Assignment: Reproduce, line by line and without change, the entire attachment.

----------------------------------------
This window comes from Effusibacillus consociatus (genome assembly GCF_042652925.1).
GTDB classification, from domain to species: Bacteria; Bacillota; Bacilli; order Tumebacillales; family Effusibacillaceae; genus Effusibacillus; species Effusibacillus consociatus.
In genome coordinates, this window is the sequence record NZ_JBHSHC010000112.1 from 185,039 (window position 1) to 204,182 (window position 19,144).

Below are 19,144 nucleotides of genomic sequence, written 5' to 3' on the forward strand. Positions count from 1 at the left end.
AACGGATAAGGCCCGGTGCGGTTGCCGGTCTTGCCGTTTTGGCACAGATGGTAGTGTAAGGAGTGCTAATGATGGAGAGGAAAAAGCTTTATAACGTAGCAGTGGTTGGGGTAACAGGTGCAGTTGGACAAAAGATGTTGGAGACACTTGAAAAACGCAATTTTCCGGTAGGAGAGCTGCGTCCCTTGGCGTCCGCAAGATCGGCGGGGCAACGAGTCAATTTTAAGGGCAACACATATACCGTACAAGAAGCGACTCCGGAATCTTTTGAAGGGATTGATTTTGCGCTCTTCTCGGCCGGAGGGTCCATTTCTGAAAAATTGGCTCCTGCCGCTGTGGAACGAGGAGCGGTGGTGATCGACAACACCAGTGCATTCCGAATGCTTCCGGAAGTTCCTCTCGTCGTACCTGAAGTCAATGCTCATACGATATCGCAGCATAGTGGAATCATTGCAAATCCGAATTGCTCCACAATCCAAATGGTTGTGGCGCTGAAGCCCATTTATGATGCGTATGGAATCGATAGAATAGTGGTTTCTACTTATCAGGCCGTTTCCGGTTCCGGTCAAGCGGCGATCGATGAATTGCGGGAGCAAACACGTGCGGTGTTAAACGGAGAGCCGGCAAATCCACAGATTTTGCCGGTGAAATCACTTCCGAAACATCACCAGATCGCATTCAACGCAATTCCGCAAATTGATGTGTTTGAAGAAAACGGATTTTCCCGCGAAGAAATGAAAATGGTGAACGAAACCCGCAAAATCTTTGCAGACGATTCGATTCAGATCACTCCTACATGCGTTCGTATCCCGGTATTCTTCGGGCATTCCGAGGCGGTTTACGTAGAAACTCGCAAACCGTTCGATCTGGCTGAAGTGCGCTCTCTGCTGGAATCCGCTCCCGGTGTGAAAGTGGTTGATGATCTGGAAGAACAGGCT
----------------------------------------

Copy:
This window comes from Effusibacillus consociatus (genome assembly GCF_042652925.1).
GTDB classification, from domain to species: Bacteria; Bacillota; Bacilli; order Tumebacillales; family Effusibacillaceae; genus Effusibacillus; species Effusibacillus consociatus.
In genome coordinates, this window is the sequence record NZ_JBHSHC010000112.1 from 185,039 (window position 1) to 204,182 (window position 19,144).

Below are 19,144 nucleotides of genomic sequence, written 5' to 3' on the forward strand. Positions count from 1 at the left end.
AACGGATAAGGCCCGGTGCGGTTGCCGGTCTTGCCGTTTTGGCACAGATGGTAGTGTAAGGAGTGCTAATGATGGAGAGGAAAAAGCTTTATAACGTAGCAGTGGTTGGGGTAACAGGTGCAGTTGGACAAAAGATGTTGGAGACACTTGAAAAACGCAATTTTCCGGTAGGAGAGCTGCGTCCCTTGGCGTCCGCAAGATCGGCGGGGCAACGAGTCAATTTTAAGGGCAACACATATACCGTACAAGAAGCGACTCCGGAATCTTTTGAAGGGATTGATTTTGCGCTCTTCTCGGCCGGAGGGTCCATTTCTGAAAAATTGGCTCCTGCCGCTGTGGAACGAGGAGCGGTGGTGATCGACAACACCAGTGCATTCCGAATGCTTCCGGAAGTTCCTCTCGTCGTACCTGAAGTCAATGCTCATACGATATCGCAGCATAGTGGAATCATTGCAAATCCGAATTGCTCCACAATCCAAATGGTTGTGGCGCTGAAGCCCATTTATGATGCGTATGGAATCGATAGAATAGTGGTTTCTACTTATCAGGCCGTTTCCGGTTCCGGTCAAGCGGCGATCGATGAATTGCGGGAGCAAACACGTGCGGTGTTAAACGGAGAGCCGGCAAATCCACAGATTTTGCCGGTGAAATCACTTCCGAAACATCACCAGATCGCATTCAACGCAATTCCGCAAATTGATGTGTTTGAAGAAAACGGATTTTCCCGCGAAGAAATGAAAATGGTGAACGAAACCCGCAAAATCTTTGCAGACGATTCGATTCAGATCACTCCTACATGCGTTCGTATCCCGGTATTCTTCGGGCATTCCGAGGCGGTTTACGTAGAAACTCGCAAACCGTTCGATCTGGCTGAAGTGCGCTCTCTGCTGGAATCCGCTCCCGGTGTGAAAGTGGTTGATGATCTGGAAGAACAGGCT